Frequent atrial fibrillation is a common chronic arrhythmia and, although uncommonly fatal, can require careful management. This can be an easy condition to diagnose given at least six weeks of regular episodes followed by an ECG. Treatment aims at prolonging life and preventing cardiovascular complications, as atrial fibrillation with its associated risk factors is recognized as a form of left ventricular (LV) dysfunction. Treatment typically consists of antiarrhythmic medications with careful surveillance of symptoms and cardiovascular complications. Atrial fibrillation is the leading cause of sudden unexplained death, however it is important to recall that arrhythmia occurs and recurs infrequently.
In the European Union, anticholinergic agents (drugs that inhibit the parasympathetic nervous system) are mainly used as the first-line treatment for AF. However, there are currently no well-controlled studies that compare the effectiveness and safety of anticholinergic agents with other types of antiarrhythmic and heart failure therapies in the treatment of AF. This article presents a review of the evidence available for the effectiveness of various non-drug therapies for atrial fibrillation.
Atrial fibrillation is often traced to a history of trauma or infection, abnormalities of cardiac muscle contraction, or abnormal electrical conduction within the atria. If atrial fibrillation presents with symptoms, the differential diagnosis should exclude this diagnoses with an ECG and cardiac catheterization, and exclude the presence of pulmonary artery hypertension.
People with AF have long-term mortality and cardiovascular morbidity, including ischemic stroke. Early recognition of AF is challenging, especially in people with noncardiologic manifestations of AF. The most effective diagnostic method is to detect and diagnose concomitant valvular heart disease, but routine cardiac stress testing is required to identify AF. The electrocardiography is essential as a screening tool in patients with AF of at least 3 months duration with risk factors for embolic stroke (age>or =60, CHADS 2 or CHA2DS2-VASc).
The prevalence of AF is increasing in most of the world, but the number of new cases per 100,000 population remain low, ranging between 0.7 and 2.0 new cases in the developing world and 3.8-15.0 in the developed world. This suggests that one needs to be cautious about the actual prevalence of AF and its prevalence in other populations of the world. One can, at least, be very cautious about extrapolating prevalence from the United States to countries with less experience in the treatment of AF.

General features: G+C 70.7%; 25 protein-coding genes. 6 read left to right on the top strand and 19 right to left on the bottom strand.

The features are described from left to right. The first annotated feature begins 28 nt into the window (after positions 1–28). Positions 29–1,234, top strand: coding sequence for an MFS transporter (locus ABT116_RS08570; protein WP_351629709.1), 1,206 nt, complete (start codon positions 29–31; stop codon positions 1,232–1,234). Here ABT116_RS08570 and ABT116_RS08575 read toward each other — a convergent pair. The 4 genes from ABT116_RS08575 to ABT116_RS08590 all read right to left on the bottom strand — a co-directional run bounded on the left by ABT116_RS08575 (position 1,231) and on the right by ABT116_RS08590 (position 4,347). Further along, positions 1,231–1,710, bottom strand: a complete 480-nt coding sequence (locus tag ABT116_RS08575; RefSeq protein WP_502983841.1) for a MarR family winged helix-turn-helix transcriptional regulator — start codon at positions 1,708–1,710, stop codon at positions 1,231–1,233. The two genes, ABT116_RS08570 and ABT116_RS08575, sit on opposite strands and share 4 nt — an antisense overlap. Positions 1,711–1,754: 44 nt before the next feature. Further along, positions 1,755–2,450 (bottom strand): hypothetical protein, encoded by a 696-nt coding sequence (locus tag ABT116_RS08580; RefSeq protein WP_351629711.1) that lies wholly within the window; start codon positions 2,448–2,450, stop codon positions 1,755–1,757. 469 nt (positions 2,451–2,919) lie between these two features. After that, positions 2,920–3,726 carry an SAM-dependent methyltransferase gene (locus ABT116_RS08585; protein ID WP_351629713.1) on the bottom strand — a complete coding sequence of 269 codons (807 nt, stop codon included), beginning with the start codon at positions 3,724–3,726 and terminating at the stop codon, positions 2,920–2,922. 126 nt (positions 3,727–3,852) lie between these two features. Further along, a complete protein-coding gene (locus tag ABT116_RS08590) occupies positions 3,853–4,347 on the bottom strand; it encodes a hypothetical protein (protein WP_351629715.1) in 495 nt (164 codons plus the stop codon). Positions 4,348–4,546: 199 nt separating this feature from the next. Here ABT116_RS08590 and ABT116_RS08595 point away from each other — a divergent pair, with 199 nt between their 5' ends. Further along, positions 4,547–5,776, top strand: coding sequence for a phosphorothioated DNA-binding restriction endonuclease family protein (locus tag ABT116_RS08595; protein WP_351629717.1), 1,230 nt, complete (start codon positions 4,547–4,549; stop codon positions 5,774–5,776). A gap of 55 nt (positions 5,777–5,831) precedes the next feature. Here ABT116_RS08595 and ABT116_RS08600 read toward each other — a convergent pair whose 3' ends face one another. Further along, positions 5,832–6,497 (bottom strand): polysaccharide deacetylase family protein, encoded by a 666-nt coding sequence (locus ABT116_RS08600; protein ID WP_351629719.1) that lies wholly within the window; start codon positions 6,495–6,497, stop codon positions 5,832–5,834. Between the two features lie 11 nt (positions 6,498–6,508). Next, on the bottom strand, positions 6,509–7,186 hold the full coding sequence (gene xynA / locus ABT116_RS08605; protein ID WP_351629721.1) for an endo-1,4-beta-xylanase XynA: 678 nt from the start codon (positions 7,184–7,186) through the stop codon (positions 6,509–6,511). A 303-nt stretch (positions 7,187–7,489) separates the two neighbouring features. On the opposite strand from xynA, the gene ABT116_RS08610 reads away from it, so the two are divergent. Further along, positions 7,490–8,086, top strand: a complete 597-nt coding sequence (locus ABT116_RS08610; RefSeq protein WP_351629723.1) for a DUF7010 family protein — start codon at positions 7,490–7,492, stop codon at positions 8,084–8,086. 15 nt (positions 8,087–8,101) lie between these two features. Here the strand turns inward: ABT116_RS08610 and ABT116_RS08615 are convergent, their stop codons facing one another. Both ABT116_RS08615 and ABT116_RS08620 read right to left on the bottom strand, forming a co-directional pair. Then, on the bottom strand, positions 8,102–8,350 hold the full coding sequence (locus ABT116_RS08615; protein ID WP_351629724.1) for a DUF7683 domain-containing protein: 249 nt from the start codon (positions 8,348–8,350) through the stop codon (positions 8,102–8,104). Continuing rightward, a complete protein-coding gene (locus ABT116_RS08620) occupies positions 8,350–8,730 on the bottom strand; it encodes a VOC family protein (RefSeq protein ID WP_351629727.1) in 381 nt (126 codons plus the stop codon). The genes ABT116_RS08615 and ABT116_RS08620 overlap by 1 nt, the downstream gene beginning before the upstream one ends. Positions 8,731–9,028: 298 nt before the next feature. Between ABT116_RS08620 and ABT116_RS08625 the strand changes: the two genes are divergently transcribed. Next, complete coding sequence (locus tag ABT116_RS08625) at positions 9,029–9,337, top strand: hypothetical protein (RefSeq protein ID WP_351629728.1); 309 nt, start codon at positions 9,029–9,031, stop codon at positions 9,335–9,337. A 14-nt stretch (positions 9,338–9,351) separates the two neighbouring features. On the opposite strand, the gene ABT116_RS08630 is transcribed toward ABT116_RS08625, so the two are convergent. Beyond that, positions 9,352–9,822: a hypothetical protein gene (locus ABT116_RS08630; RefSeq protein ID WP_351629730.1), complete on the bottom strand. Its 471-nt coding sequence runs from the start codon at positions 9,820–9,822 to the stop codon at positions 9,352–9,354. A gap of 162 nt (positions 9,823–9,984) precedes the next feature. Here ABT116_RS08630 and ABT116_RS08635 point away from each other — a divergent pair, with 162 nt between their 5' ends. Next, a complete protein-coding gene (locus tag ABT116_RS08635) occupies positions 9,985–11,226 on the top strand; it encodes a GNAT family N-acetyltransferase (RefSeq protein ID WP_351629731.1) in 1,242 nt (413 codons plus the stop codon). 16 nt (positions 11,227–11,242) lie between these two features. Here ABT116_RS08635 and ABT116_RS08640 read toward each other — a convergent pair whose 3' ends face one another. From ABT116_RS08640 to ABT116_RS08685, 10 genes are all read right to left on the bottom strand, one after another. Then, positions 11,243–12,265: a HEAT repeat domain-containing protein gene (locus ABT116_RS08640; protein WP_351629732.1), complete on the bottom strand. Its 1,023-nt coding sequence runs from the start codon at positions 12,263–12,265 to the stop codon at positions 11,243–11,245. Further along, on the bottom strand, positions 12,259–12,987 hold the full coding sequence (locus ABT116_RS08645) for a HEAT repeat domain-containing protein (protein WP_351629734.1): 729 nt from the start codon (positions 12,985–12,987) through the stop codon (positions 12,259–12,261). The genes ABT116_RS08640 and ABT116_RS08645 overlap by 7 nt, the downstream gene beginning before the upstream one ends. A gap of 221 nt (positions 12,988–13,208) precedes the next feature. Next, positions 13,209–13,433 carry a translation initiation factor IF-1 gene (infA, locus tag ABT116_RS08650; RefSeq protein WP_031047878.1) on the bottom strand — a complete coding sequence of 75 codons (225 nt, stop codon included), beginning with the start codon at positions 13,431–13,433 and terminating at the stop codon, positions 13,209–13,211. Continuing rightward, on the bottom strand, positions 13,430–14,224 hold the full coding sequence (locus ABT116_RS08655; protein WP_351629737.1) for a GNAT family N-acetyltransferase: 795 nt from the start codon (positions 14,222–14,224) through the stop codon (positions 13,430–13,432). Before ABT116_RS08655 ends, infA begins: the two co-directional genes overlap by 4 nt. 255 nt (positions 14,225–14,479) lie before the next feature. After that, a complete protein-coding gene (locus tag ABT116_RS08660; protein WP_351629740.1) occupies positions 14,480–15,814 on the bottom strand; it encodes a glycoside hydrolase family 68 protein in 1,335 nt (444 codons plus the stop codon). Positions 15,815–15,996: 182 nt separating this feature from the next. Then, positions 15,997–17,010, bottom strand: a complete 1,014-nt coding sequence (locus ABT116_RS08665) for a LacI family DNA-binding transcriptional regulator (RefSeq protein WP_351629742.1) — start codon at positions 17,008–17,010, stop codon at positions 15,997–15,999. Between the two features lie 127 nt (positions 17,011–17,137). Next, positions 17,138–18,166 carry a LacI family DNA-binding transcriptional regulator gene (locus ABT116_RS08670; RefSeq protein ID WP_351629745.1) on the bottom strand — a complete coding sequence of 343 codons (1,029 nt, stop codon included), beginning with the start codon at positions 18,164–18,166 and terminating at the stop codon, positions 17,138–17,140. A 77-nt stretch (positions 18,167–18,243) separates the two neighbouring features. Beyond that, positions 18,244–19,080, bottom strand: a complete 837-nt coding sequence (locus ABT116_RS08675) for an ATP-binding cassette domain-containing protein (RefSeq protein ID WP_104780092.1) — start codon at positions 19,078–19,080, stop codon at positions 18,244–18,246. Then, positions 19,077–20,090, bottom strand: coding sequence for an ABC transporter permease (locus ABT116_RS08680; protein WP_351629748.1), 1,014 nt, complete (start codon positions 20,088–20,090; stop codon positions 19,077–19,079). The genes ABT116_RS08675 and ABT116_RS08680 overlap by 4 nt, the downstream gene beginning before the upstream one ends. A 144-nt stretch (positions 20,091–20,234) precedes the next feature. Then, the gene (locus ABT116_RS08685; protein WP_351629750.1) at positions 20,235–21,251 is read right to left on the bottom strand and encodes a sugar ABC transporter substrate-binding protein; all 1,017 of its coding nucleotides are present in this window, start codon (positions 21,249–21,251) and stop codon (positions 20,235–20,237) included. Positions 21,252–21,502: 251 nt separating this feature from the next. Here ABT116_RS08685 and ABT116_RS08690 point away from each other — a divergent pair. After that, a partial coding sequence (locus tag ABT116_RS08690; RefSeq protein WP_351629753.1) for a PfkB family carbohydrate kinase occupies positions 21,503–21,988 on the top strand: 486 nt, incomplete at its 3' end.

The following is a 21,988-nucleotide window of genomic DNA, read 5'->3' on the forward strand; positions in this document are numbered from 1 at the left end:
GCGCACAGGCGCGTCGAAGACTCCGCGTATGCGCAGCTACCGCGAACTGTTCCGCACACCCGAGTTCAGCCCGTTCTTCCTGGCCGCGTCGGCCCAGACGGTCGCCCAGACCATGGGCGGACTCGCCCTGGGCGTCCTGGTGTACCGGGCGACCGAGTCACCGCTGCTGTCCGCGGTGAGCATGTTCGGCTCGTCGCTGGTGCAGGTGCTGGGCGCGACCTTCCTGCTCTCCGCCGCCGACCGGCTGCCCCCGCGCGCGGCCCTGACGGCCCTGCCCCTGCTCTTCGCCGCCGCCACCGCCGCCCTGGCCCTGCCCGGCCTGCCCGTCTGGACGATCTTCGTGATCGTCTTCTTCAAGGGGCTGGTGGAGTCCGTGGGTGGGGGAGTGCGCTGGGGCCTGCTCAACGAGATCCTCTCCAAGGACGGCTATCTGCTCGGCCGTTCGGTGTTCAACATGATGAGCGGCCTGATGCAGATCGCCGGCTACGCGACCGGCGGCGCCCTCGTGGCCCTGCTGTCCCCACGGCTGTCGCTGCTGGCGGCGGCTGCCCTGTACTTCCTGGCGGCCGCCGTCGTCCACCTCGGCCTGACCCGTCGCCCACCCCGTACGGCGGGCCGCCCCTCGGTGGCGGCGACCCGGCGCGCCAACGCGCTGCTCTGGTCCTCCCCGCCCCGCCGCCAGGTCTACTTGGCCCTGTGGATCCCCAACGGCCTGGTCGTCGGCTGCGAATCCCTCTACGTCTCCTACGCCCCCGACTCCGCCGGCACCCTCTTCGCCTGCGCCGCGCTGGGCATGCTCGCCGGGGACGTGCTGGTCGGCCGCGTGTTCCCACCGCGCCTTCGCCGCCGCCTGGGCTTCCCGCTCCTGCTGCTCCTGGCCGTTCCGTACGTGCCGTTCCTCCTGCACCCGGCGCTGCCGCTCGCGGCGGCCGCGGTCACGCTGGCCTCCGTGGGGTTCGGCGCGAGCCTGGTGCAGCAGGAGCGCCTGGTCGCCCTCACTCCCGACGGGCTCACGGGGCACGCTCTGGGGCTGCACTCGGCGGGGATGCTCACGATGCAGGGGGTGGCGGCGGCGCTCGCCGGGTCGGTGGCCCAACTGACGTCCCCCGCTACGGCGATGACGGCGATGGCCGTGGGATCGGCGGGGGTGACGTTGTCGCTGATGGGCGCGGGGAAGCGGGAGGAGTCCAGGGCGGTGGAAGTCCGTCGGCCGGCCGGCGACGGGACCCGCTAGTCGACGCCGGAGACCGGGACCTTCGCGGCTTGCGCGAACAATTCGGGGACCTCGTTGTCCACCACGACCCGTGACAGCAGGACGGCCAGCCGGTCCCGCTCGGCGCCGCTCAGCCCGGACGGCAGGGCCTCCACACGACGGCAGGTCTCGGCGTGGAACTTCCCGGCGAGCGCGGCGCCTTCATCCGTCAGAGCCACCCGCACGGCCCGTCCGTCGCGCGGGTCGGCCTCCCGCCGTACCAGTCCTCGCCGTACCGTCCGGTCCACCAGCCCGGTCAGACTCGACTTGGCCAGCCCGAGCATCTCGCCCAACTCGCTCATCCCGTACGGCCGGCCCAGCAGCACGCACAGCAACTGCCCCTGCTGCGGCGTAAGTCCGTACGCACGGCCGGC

In summary, the search for pharmacologic modifiers of the atrial conduction system continues to be largely unsuccessful. There is an urgent need for new and safe interventions for treating the arrhythmia.
Male gender, older age, history of stroke, diabetes and hypertension are the most frequent risk factors for atrial fibrillation in this study. Other risk factors include obesity, myocardial infarction, peripheral vascular disease and previous cardiac surgery. However, the prevalence of the risk factors in patients without atrial fibrillation at presentation suggests that atrial fibrillation is multifactorial.
The goal of cardioversion, ablation, and defibrillation for cardioversion is to revert a patient's arrhythmia to sinus rhythm. Although reversion of AF to sinus rhythm is always indicated as part of pharmacologic therapy, cardioversion is often used as a primary therapy alone. An important consideration for using cardioversion as a primary therapy is the success rate. Although the success rate depends on the arrhythmia and the severity of the arrhythmia, the success rate is higher if cardioversion is followed by antiarrhythmic therapy. A significant number of patients who need cardioversion as the first step in therapy never have an indication for anti-arrhythmic therapy.
The use of combination treatment with catheter, antiarrhythmic drugs, anticoagulant medication, mechanical heart valve replacement, or biologics was not found to be strongly influenced by any other treatments and their usage appeared to be relatively independent of any other possible treatments.
The only group of patients who benefited as much from the placebo pill as from the actual antipyretic (antipyretic) pill were the patients who had previously taken the placebo a long time before. The other two groups did not show any difference in effects. It may be concluded, therefore, from our results that short-term use of an antipyretic drug has no effect, only a placebo effect.
If atrial fibrillation is associated with other cardiothoracic diseases (atherosclerosis, structural heart disease), the aim of treatment of atrial fibrillation is to prevent further damage of the heart and minimize risk of embolization. These factors should therefore be considered when assessing the treatment of atrial fibrillation in all patients.